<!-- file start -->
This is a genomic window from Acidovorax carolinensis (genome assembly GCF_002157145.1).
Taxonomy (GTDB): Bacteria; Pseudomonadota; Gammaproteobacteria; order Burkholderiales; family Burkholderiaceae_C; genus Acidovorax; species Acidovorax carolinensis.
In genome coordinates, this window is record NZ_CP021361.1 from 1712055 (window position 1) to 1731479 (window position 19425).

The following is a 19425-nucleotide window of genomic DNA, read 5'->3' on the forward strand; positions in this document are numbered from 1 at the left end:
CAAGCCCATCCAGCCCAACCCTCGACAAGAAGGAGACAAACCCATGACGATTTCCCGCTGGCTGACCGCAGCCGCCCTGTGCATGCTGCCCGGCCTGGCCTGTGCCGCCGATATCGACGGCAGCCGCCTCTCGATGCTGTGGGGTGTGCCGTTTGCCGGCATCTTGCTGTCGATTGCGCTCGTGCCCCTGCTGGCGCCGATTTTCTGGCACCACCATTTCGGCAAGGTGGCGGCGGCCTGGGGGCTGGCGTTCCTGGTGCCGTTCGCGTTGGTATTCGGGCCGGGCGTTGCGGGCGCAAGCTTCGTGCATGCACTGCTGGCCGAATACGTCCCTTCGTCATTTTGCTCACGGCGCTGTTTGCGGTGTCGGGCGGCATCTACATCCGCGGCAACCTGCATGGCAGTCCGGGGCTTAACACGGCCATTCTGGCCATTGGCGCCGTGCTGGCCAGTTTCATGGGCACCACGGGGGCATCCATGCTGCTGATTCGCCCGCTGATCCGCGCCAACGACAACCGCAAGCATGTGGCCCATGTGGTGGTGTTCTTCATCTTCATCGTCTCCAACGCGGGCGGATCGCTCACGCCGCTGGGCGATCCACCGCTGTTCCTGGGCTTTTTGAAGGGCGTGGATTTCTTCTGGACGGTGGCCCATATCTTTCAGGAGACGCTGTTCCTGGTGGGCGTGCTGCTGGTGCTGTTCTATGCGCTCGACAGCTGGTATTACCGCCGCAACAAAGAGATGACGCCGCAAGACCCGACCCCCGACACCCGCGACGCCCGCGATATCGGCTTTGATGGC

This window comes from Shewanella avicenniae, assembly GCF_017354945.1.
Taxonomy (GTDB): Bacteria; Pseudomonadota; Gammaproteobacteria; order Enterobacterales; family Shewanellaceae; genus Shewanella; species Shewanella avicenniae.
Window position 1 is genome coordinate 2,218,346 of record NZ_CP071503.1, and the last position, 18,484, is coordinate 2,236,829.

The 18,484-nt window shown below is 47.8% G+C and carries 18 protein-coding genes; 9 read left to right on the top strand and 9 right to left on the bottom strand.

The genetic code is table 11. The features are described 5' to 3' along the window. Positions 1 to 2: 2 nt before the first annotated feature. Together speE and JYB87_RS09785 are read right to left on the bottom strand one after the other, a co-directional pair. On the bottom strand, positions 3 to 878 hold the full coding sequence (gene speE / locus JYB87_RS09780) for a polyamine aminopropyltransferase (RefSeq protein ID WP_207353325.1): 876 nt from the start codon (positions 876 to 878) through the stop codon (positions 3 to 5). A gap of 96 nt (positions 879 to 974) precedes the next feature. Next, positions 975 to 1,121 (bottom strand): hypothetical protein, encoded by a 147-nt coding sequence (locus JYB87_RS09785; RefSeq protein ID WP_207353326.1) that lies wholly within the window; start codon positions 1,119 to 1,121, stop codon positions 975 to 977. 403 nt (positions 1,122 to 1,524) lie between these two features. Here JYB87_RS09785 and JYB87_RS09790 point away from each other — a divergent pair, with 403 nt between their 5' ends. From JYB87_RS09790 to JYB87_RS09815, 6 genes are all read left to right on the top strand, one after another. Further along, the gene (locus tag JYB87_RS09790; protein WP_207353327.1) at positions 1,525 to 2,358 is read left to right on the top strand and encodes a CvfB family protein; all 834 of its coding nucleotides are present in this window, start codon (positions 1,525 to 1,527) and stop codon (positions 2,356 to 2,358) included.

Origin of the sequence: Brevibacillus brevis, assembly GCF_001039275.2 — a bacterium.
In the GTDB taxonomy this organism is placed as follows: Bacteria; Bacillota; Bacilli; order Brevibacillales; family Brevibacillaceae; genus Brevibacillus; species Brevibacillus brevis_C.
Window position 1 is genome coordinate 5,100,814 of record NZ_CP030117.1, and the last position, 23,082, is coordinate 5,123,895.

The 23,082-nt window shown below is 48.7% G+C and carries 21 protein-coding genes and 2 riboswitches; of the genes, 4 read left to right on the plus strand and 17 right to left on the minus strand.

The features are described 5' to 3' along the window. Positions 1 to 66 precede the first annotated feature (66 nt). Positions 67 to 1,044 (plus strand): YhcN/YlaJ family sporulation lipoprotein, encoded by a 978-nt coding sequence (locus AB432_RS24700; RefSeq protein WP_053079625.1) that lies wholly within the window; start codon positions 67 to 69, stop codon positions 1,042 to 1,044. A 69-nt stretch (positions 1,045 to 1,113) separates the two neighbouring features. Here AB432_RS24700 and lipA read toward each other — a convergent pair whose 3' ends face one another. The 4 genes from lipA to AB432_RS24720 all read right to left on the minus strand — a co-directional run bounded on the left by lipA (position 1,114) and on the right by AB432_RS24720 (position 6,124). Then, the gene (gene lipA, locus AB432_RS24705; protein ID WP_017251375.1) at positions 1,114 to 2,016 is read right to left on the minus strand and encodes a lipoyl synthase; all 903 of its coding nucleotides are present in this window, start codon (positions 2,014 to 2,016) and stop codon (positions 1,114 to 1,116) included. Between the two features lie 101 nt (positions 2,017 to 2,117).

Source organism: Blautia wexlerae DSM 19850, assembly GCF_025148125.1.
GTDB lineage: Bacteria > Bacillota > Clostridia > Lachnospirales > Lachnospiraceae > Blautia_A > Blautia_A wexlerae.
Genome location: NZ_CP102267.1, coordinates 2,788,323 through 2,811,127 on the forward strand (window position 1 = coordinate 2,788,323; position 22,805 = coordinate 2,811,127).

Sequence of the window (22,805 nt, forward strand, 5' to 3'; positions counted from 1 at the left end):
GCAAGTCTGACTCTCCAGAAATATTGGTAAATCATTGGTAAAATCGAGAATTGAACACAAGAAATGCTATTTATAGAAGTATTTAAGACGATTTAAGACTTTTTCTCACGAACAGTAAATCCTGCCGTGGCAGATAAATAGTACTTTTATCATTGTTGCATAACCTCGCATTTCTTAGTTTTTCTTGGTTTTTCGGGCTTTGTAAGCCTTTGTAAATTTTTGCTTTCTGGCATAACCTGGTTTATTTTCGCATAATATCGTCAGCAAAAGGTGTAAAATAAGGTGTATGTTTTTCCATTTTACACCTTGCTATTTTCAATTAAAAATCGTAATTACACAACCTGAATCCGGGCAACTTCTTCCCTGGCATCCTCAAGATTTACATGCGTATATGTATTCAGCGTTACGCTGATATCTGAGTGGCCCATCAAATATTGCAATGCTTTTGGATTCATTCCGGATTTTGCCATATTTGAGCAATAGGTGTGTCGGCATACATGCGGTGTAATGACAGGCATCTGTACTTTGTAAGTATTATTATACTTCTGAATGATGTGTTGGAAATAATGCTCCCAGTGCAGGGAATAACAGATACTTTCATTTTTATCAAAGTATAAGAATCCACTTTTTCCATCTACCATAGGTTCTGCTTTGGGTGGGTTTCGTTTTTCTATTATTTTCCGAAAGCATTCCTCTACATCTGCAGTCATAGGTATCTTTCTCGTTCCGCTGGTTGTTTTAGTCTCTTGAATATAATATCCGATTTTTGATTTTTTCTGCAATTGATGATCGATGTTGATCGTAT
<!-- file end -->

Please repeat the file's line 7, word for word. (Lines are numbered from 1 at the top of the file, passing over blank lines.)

Taxonomy (GTDB): Bacteria; Pseudomonadota; Gammaproteobacteria; order Enterobacterales; family Shewanellaceae; genus Shewanella; species Shewanella avicenniae.